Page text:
45 And Jesus said, “Who touched Me?”

When all denied it, Peter and those with him[a] said, “Master, the multitudes throng and press You, and You say, ‘Who touched Me?’[b]

46 But Jesus said, “Somebody touched Me, for I perceived power going out from Me.” 47 Now when the woman saw that she was not hidden, she came trembling; and falling down before Him, she declared to Him in the presence of all the people the reason she had touched Him and how she was healed immediately.

48 And He said to her, “Daughter, be of good cheer;[c] your faith has made you well. Go in peace.”

As Jesus’ popularity grew, the crowds increased and became pretty much the order of the day wherever He went. Their reasons for gathering were as varied as their problems, their needs, and their motives for wanting to see Him.

What encourages most about these stories where he travels among large crowds is that there are those who are there because of two things: their faith in His claim, and their desire to get to Him for their need.

Some spoke with Him, others were brought to Him, and still others were afraid to approach His presence. We have such a story here, often sermonized through the years from various perspectives, but what’s truly remarkable about this story to me is what Jesus said after having His clothing touched:

“Who touched Me?”

He’d lain hands on many people, and restored their sight, their health, their right minds, even their departed spirits, but this touch was so special, so lost amid the large number of people, so random in that there was no crying out to Him, that even He had to ask who it was that touched Him.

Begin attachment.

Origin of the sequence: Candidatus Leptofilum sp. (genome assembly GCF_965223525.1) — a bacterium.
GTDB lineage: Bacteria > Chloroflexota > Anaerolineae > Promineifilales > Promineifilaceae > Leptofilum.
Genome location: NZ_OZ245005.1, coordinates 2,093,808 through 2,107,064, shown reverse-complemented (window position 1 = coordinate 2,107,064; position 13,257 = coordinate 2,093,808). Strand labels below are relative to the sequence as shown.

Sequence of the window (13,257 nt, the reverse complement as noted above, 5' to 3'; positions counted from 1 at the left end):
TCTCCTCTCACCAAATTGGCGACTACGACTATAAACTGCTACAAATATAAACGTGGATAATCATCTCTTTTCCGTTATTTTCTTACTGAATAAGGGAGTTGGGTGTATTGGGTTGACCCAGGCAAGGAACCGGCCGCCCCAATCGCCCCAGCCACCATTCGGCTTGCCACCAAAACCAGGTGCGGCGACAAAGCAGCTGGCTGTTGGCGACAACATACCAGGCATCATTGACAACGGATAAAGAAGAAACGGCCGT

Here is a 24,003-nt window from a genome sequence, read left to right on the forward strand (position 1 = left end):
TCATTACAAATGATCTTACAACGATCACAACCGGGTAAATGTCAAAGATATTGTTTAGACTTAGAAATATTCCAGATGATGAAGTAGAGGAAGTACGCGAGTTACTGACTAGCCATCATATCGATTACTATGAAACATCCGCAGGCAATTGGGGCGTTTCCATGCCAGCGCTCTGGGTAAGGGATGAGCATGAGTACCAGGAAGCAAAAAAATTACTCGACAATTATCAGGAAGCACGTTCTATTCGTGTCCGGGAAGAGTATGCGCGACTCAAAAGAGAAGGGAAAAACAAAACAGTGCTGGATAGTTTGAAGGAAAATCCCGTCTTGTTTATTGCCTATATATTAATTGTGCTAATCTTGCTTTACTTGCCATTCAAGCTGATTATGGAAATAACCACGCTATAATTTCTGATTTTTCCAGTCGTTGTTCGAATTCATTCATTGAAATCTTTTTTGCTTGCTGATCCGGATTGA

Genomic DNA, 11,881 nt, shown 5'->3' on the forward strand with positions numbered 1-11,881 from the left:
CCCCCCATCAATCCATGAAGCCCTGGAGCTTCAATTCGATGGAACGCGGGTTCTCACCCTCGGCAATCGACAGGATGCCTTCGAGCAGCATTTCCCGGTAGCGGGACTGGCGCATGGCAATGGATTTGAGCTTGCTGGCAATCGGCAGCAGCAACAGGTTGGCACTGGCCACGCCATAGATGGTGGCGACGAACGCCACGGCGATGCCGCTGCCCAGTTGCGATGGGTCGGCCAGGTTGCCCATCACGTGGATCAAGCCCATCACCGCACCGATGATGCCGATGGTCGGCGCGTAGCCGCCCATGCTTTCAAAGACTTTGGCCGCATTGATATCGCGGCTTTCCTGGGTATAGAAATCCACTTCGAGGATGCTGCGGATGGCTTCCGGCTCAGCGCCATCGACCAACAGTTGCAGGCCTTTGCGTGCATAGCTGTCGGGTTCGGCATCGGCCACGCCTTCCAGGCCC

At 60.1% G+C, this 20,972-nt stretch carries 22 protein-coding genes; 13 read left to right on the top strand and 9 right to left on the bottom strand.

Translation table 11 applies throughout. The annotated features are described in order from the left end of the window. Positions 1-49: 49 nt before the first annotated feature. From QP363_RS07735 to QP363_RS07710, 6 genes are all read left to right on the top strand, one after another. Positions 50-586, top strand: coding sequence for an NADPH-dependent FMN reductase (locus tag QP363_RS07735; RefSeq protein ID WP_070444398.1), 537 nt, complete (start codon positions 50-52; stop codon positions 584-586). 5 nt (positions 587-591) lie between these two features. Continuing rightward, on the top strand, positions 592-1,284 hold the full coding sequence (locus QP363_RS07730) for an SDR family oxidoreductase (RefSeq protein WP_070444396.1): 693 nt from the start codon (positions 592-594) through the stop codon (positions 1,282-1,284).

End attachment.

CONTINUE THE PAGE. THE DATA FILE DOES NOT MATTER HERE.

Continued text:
Imagine a need so great, so full of longing, so full of the desire to be released from pain that you’d be willing to risk the wrath of a divine being by personally touching them. Imagine your faith so strong in that divine being that you’d be willing to touch just their clothing on the off chance that such a seemingly foolish gesture would make you well.

We’re not told how old this woman is, only that she had her condition for twelve years, one that in the culture was shameful and unclean. It likely brought her a great deal of ridicule, and caused no end of embarrassment. Yet, she knew that if her life was going to change by believing on Jesus, this would be her opportunity to change it.

We read in verse 46 Jesus’ reply to Peter:

46 But Jesus said, “Somebody touched Me, for I perceived power going out from Me.”

As with so many miracles, faith is the key that makes the power work. It won’t do so in cases of doubt or faithlessness. It can’t. So great was her faith, and so desperate was her desire that when she did touch His clothing, power He had not deliberately dispensed went out of Him, and in such an amount that He felt it leave.

And as before with the blind man’s cry that made Jesus stand still, so too did this.

Not knowing how Jesus would react, she tried to hide, but in verse 47 we read:

47 Now when the woman saw that she was not hidden, she came trembling; and falling down before Him, she declared to Him in the presence of all the people the reason she had touched Him and how she was healed immediately.